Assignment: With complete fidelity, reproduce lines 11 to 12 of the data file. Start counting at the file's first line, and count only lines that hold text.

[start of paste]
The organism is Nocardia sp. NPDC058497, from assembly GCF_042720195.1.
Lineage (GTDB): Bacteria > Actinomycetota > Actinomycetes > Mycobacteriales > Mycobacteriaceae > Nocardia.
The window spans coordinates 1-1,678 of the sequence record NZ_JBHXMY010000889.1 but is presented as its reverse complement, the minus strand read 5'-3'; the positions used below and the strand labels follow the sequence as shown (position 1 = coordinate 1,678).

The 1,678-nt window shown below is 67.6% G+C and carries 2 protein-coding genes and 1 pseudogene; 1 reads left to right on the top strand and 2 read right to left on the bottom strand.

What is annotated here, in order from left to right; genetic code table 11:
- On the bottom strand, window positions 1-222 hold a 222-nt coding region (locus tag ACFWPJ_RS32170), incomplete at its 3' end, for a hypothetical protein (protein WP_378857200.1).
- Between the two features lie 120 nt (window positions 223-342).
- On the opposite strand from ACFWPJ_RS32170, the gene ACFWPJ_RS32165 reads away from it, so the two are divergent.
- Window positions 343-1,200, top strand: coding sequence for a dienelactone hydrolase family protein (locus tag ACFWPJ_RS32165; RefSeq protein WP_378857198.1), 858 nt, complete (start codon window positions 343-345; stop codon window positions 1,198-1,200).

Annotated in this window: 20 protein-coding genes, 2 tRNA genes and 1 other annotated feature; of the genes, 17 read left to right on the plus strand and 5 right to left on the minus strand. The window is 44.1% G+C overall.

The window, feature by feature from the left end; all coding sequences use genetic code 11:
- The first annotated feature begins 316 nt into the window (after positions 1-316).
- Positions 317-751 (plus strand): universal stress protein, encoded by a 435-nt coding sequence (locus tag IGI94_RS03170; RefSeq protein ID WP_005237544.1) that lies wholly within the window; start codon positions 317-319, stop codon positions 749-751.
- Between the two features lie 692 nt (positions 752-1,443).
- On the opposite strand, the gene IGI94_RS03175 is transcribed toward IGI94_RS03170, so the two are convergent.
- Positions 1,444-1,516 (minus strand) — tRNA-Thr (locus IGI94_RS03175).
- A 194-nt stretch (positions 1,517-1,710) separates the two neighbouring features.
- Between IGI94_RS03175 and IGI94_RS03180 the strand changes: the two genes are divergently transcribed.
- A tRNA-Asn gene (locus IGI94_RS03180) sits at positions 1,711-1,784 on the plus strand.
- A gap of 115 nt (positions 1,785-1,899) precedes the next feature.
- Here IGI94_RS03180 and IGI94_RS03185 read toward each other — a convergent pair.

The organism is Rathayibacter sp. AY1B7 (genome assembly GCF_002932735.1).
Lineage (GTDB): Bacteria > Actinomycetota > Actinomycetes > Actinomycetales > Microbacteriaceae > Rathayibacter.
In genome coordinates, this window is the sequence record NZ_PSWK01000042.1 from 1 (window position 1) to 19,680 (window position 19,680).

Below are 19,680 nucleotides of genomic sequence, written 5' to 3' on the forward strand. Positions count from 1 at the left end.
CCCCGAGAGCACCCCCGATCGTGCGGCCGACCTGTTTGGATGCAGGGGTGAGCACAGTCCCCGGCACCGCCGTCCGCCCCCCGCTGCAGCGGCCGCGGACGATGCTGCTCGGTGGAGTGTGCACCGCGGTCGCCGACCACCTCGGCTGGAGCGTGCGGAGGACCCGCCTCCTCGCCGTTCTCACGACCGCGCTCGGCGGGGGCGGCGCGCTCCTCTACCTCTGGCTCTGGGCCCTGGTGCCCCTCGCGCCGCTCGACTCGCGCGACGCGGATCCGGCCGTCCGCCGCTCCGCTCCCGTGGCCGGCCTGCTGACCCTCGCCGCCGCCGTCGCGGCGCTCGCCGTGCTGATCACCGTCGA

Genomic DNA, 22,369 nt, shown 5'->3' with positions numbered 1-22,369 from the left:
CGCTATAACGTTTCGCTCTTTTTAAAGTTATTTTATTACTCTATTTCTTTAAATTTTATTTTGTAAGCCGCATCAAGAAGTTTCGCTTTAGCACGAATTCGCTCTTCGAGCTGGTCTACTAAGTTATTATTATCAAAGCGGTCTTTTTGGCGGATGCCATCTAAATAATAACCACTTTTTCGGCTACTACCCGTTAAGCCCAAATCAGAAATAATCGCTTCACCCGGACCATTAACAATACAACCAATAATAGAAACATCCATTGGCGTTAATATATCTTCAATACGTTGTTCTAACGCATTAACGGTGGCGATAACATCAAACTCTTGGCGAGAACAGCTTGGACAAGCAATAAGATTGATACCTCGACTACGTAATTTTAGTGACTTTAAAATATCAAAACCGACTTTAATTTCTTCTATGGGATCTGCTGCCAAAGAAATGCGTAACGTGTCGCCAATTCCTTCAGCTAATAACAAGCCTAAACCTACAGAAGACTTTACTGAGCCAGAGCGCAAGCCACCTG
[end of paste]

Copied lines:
The window, feature by feature from the left end; all coding sequences use genetic code 11:
- The first annotated feature begins 316 nt into the window (after positions 1-316).